You couldn't have been much further from the ravages of AIDS than the lovely hotel perched high on a snowy hillside above Norway's largest lake than we were at the WHO/WTO meeting. At dinner one night a prominent WTO official told me that nothing was better suited than the free market and free trade system to meet "humanity's needs, its hopes, its aspirations." A pharmaceutical consultant darkly warned that price controls were destroying drug company R&D in Europe. The general plan seemed to be to impose a system of differential pricing on the world, with prices secret at all levels, with absolute prohibitions on parallel imports, and with nothing but pro forma protection of countries' rights under the TRIPS agreement. The general philosophy of both the drug companies and the USTR seemed to be that "TRIPS is fine -- as long as you don't use it."
On the bus on the way back to the Oslo airport I was talking with the head of Glaxo's entire African program. "Drop the South African lawsuit," I said. "It's not about AIDS," he protested. "I don't care, drop it anyway!" "We can't," he said, uttering all the usual arguments about how if they let South Africa get away with reforming its drug laws, the entire bottom would drop out of the global pharmaceutical market, and R&D worldwide would come shuddering to a halt.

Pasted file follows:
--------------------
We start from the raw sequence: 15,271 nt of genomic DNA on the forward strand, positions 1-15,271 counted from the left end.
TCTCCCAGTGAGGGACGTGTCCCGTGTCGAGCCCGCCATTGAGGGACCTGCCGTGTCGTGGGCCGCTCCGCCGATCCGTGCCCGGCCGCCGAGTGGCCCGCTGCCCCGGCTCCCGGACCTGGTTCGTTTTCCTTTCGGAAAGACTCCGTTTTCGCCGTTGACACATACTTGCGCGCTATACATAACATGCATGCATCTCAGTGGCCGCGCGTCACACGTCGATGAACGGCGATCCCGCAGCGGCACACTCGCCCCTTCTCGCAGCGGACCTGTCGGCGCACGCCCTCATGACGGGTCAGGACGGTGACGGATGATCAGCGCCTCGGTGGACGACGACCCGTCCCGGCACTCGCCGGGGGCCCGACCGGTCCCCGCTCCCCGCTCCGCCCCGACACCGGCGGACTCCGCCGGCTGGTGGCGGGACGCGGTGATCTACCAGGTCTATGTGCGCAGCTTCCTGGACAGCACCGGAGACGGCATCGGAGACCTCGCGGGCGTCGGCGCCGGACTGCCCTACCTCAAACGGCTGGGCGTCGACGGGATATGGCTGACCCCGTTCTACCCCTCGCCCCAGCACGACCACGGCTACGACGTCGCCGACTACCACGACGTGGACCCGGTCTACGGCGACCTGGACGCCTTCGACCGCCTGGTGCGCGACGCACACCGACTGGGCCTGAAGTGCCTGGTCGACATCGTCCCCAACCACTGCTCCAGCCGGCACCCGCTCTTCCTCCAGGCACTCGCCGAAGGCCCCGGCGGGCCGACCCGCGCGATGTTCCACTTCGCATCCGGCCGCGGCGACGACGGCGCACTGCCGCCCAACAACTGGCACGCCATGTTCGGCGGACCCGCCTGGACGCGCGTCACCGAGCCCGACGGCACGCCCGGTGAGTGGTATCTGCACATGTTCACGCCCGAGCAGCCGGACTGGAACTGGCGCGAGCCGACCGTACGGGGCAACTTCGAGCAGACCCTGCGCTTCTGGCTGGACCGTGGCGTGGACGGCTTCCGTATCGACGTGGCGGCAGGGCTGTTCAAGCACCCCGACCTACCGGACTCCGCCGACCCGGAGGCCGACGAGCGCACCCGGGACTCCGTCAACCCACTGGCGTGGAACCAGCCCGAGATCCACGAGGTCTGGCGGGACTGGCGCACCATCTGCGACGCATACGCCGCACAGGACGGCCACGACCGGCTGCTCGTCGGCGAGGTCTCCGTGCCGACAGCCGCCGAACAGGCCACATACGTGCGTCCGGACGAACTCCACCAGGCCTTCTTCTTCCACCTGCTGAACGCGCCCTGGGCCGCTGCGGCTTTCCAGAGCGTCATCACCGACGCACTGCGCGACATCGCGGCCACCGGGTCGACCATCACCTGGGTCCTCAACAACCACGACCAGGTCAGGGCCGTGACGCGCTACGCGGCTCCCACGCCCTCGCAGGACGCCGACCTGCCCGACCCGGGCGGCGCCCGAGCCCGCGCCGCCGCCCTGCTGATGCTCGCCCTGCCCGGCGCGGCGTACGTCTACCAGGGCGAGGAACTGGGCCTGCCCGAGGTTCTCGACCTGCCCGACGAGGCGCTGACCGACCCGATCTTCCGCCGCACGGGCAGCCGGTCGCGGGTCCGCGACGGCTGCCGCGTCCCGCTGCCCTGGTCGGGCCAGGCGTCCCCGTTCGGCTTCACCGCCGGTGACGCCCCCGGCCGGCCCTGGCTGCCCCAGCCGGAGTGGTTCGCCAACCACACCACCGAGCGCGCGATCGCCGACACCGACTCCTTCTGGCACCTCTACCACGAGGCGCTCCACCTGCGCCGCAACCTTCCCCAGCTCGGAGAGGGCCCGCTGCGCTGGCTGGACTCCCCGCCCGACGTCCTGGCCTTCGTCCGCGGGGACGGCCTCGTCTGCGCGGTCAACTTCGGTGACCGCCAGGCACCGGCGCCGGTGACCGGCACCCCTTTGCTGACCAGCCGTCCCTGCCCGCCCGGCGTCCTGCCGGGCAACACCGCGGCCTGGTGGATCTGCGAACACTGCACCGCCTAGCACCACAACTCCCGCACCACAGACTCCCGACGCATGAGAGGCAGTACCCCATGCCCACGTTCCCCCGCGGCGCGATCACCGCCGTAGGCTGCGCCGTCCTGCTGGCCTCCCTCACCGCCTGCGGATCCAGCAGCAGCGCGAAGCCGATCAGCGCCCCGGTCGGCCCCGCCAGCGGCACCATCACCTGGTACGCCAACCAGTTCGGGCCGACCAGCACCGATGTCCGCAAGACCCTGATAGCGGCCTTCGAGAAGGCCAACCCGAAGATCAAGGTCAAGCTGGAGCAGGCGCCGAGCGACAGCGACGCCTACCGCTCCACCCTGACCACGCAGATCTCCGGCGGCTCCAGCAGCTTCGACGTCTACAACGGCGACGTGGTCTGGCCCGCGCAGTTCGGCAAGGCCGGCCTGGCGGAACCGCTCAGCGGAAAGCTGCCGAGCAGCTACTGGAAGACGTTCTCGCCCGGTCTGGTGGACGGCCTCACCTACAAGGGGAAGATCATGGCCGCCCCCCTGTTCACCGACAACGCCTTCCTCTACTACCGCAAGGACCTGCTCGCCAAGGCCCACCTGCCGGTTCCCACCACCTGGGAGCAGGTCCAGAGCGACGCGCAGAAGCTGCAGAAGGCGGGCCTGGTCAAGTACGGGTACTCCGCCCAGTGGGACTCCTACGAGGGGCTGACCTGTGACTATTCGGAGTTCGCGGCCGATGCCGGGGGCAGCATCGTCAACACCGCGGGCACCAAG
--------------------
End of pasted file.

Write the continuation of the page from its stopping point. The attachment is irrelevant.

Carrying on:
Throughout this entire process, perhaps 5,000 people received discounted AIDS drugs through the Accelerated Access Initiative. Perhaps 5 million new HIV infections occurred, and perhaps 5 million people died of AIDS. Meanwhile, at a glacial rate, additional countries were signing onto the Accelerated Access Initiative -- Cameroon, Mali, Rwanda, Senegal, Uganda . . .